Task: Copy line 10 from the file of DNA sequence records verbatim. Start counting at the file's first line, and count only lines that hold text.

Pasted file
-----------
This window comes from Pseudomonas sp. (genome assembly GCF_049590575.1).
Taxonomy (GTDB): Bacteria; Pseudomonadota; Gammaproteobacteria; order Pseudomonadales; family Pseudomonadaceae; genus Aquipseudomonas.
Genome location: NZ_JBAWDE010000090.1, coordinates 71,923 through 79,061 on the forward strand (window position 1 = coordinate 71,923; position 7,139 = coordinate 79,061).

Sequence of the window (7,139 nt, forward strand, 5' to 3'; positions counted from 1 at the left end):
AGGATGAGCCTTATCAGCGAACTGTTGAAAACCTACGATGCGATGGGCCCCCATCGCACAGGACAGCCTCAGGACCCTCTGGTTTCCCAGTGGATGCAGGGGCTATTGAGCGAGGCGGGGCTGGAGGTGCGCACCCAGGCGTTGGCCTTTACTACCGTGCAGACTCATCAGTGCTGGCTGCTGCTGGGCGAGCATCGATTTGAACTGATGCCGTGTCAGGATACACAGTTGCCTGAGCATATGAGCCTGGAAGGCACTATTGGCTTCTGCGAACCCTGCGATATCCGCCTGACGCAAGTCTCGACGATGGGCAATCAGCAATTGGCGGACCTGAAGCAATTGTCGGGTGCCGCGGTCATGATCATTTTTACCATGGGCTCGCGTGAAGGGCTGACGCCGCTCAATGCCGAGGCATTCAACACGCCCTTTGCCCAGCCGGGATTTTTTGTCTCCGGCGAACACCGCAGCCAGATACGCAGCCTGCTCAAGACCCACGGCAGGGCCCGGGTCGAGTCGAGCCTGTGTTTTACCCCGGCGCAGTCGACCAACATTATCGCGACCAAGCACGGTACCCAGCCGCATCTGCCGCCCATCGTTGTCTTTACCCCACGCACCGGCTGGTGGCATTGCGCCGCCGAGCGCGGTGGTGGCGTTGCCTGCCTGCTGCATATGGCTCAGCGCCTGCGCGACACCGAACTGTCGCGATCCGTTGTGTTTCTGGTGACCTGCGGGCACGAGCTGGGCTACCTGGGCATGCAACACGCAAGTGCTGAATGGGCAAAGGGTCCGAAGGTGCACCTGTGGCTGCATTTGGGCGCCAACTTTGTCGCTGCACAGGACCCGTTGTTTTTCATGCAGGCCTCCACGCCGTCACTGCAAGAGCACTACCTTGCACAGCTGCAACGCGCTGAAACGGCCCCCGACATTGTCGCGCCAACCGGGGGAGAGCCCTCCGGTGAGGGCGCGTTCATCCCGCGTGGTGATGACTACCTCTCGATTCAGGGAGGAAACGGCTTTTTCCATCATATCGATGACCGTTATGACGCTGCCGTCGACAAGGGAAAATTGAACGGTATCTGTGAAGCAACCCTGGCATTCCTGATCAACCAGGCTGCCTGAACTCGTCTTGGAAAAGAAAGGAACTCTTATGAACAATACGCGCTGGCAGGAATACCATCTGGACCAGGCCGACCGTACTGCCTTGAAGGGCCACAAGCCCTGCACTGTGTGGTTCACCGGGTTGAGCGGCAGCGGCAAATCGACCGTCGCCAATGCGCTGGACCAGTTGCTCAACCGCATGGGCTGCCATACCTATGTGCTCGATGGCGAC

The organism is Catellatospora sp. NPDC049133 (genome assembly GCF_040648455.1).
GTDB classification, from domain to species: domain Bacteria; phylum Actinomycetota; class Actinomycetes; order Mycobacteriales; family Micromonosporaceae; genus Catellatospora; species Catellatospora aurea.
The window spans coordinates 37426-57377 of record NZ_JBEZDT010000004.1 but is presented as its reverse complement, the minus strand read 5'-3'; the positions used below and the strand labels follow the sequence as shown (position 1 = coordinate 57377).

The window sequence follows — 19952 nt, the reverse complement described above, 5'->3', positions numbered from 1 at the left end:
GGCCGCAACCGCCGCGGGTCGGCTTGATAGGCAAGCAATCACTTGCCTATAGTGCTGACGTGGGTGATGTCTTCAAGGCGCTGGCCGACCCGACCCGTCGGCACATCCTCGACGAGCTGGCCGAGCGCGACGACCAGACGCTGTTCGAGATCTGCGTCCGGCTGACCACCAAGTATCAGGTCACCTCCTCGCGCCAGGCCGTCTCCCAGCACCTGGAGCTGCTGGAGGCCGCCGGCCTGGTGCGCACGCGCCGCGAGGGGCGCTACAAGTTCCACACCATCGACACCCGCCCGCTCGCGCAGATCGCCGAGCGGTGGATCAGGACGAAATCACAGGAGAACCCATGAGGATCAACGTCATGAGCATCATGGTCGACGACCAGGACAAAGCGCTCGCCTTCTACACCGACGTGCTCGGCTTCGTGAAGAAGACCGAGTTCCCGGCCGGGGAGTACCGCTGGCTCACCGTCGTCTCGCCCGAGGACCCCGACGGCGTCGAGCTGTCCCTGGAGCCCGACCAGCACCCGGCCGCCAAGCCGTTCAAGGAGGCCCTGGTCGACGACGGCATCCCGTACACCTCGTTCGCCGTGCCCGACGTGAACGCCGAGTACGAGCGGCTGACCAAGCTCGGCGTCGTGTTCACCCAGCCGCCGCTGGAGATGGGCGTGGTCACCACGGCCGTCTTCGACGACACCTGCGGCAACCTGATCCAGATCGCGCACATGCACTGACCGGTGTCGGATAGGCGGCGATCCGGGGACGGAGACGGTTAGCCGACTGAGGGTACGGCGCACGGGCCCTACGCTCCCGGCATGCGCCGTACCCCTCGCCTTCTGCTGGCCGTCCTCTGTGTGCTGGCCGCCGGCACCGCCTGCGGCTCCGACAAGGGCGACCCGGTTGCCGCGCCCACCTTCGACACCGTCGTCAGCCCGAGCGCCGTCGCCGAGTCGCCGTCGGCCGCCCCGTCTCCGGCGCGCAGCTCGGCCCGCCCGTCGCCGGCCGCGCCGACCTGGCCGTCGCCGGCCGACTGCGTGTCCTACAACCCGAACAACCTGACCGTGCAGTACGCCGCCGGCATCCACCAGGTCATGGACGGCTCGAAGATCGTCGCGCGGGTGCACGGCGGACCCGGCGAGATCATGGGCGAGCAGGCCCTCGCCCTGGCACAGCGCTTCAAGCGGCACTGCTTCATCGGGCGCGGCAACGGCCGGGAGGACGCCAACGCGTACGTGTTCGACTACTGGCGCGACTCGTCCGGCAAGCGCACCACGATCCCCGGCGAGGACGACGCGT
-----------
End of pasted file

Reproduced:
GGCCGCAACCGCCGCGGGTCGGCTTGATAGGCAAGCAATCACTTGCCTATAGTGCTGACGTGGGTGATGTCTTCAAGGCGCTGGCCGACCCGACCCGTCGGCACATCCTCGACGAGCTGGCCGAGCGCGACGACCAGACGCTGTTCGAGATCTGCGTCCGGCTGACCACCAAGTATCAGGTCACCTCCTCGCGCCAGGCCGTCTCCCAGCACCTGGAGCTGCTGGAGGCCGCCGGCCTGGTGCGCACGCGCCGCGAGGGGCGCTACAAGTTCCACACCATCGACACCCGCCCGCTCGCGCAGATCGCCGAGCGGTGGATCAGGACGAAATCACAGGAGAACCCATGAGGATCAACGTCATGAGCATCATGGTCGACGACCAGGACAAAGCGCTCGCCTTCTACACCGACGTGCTCGGCTTCGTGAAGAAGACCGAGTTCCCGGCCGGGGAGTACCGCTGGCTCACCGTCGTCTCGCCCGAGGACCCCGACGGCGTCGAGCTGTCCCTGGAGCCCGACCAGCACCCGGCCGCCAAGCCGTTCAAGGAGGCCCTGGTCGACGACGGCATCCCGTACACCTCGTTCGCCGTGCCCGACGTGAACGCCGAGTACGAGCGGCTGACCAAGCTCGGCGTCGTGTTCACCCAGCCGCCGCTGGAGATGGGCGTGGTCACCACGGCCGTCTTCGACGACACCTGCGGCAACCTGATCCAGATCGCGCACATGCACTGACCGGTGTCGGATAGGCGGCGATCCGGGGACGGAGACGGTTAGCCGACTGAGGGTACGGCGCACGGGCCCTACGCTCCCGGCATGCGCCGTACCCCTCGCCTTCTGCTGGCCGTCCTCTGTGTGCTGGCCGCCGGCACCGCCTGCGGCTCCGACAAGGGCGACCCGGTTGCCGCGCCCACCTTCGACACCGTCGTCAGCCCGAGCGCCGTCGCCGAGTCGCCGTCGGCCGCCCCGTCTCCGGCGCGCAGCTCGGCCCGCCCGTCGCCGGCCGCGCCGACCTGGCCGTCGCCGGCCGACTGCGTGTCCTACAACCCGAACAACCTGACCGTGCAGTACGCCGCCGGCATCCACCAGGTCATGGACGGCTCGAAGATCGTCGCGCGGGTGCACGGCGGACCCGGCGAGATCATGGGCGAGCAGGCCCTCGCCCTGGCACAGCGCTTCAAGCGGCACTGCTTCATCGGGCGCGGCAACGGCCGGGAGGACGCCAACGCGTACGTGTTCGACTACTGGCGCGACTCGTCCGGCAAGCGCACCACGATCCCCGGCGAGGACGACGCGT